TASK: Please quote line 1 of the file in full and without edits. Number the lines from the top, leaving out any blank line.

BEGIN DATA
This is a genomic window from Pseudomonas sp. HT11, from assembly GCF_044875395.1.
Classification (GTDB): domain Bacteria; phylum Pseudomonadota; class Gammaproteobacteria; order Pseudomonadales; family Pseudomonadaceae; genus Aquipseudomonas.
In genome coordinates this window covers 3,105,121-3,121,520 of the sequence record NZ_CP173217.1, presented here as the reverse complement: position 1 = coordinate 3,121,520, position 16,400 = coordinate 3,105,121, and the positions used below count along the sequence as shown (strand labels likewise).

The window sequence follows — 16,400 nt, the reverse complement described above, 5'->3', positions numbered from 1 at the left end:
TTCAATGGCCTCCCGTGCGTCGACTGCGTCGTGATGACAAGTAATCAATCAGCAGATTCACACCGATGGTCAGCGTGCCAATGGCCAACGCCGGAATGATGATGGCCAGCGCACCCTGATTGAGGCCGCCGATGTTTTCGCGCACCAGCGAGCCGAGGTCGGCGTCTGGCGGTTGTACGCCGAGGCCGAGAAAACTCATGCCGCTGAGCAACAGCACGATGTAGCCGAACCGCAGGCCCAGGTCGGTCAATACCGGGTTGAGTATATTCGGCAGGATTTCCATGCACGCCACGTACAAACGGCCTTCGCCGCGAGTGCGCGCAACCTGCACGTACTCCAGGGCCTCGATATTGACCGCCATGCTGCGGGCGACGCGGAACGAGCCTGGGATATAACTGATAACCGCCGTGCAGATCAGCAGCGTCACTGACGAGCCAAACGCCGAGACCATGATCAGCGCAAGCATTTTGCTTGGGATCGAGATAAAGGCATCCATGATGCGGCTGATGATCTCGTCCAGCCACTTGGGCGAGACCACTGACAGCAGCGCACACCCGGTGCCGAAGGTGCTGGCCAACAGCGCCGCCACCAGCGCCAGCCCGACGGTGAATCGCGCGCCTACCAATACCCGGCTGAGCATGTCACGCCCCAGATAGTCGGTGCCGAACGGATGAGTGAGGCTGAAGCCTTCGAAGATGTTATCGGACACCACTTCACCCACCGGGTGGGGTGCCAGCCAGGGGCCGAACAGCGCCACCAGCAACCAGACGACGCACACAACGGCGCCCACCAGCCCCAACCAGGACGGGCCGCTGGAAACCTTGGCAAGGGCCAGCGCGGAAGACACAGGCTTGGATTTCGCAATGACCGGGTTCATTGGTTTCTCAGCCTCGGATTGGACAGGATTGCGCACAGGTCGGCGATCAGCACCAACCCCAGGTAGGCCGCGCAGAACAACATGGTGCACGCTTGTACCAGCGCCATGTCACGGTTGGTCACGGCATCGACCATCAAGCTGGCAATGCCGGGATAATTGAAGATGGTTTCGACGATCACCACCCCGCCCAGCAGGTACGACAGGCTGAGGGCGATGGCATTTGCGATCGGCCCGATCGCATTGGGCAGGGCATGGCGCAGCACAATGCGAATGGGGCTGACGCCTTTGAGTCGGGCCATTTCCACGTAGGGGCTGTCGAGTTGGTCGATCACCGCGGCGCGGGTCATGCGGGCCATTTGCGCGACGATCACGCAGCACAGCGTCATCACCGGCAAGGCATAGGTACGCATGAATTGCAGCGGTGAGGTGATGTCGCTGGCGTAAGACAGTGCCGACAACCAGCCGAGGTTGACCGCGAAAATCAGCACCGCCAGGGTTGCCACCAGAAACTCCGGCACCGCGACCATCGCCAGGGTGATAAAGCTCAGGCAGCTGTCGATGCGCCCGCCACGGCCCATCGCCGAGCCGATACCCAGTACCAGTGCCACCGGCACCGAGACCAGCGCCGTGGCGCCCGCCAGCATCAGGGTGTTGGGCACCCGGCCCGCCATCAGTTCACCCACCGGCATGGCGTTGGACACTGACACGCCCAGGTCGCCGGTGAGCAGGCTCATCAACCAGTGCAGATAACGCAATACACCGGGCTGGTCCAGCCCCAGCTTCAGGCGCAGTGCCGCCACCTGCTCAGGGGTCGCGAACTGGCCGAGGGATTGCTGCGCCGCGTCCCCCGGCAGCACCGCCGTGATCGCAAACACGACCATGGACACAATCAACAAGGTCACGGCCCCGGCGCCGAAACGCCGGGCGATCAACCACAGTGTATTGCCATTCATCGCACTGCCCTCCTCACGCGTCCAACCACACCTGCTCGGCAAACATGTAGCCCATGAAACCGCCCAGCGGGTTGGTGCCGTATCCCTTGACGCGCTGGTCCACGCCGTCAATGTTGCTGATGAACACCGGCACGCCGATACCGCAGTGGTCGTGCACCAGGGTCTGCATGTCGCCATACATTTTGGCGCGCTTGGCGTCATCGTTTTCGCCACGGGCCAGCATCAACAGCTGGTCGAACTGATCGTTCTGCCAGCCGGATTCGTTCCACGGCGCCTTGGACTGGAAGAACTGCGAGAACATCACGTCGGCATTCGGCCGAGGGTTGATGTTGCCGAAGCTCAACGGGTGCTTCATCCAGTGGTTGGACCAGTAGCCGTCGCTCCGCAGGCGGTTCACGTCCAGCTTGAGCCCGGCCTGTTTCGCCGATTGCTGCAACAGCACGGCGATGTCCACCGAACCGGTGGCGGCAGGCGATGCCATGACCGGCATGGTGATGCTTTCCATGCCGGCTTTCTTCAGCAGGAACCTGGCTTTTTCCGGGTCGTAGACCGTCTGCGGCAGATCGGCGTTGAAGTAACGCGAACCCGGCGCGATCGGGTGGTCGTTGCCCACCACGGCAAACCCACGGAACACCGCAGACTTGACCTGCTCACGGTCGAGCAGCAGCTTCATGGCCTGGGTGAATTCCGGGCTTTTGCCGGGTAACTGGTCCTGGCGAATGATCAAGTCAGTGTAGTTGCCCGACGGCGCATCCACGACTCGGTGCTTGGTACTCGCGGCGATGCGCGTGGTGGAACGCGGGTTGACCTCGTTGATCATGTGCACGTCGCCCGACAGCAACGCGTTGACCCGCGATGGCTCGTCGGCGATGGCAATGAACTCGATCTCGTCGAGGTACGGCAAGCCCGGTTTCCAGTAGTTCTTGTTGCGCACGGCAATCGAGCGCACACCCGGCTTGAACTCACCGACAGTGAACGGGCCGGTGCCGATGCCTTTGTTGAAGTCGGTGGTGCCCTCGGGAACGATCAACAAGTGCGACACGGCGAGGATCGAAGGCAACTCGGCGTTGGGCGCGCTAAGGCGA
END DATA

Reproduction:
This is a genomic window from Pseudomonas sp. HT11, from assembly GCF_044875395.1.